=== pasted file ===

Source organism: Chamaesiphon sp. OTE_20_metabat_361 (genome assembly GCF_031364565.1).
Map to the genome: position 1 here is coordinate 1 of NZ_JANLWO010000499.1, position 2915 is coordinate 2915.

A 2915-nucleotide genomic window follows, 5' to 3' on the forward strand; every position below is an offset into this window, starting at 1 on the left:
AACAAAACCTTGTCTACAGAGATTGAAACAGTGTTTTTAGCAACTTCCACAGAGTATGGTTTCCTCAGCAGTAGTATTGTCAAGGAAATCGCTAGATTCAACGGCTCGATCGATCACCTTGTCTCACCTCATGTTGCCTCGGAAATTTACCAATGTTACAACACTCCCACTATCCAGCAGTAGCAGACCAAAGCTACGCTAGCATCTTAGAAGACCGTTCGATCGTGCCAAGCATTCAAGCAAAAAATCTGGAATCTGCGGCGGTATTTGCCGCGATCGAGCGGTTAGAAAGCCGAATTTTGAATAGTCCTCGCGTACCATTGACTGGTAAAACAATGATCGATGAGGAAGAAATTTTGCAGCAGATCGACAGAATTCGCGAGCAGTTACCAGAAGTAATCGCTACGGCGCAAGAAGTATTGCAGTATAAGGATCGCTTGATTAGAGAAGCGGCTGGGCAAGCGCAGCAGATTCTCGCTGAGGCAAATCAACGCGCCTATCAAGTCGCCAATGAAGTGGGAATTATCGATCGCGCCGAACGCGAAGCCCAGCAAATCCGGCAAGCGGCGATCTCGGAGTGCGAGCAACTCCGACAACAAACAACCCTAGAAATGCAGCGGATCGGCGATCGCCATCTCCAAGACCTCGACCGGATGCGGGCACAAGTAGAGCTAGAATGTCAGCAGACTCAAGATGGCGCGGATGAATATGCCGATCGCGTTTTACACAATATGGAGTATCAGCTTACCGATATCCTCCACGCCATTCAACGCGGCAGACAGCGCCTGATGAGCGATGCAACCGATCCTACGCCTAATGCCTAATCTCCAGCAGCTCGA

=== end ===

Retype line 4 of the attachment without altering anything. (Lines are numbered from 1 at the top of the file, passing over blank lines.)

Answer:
AACAAAACCTTGTCTACAGAGATTGAAACAGTGTTTTTAGCAACTTCCACAGAGTATGGTTTCCTCAGCAGTAGTATTGTCAAGGAAATCGCTAGATTCAACGGCTCGATCGATCACCTTGTCTCACCTCATGTTGCCTCGGAAATTTACCAATGTTACAACACTCCCACTATCCAGCAGTAGCAGACCAAAGCTACGCTAGCATCTTAGAAGACCGTTCGATCGTGCCAAGCATTCAAGCAAAAAATCTGGAATCTGCGGCGGTATTTGCCGCGATCGAGCGGTTAGAAAGCCGAATTTTGAATAGTCCTCGCGTACCATTGACTGGTAAAACAATGATCGATGAGGAAGAAATTTTGCAGCAGATCGACAGAATTCGCGAGCAGTTACCAGAAGTAATCGCTACGGCGCAAGAAGTATTGCAGTATAAGGATCGCTTGATTAGAGAAGCGGCTGGGCAAGCGCAGCAGATTCTCGCTGAGGCAAATCAACGCGCCTATCAAGTCGCCAATGAAGTGGGAATTATCGATCGCGCCGAACGCGAAGCCCAGCAAATCCGGCAAGCGGCGATCTCGGAGTGCGAGCAACTCCGACAACAAACAACCCTAGAAATGCAGCGGATCGGCGATCGCCATCTCCAAGACCTCGACCGGATGCGGGCACAAGTAGAGCTAGAATGTCAGCAGACTCAAGATGGCGCGGATGAATATGCCGATCGCGTTTTACACAATATGGAGTATCAGCTTACCGATATCCTCCACGCCATTCAACGCGGCAGACAGCGCCTGATGAGCGATGCAACCGATCCTACGCCTAATGCCTAATCTCCAGCAGCTCGA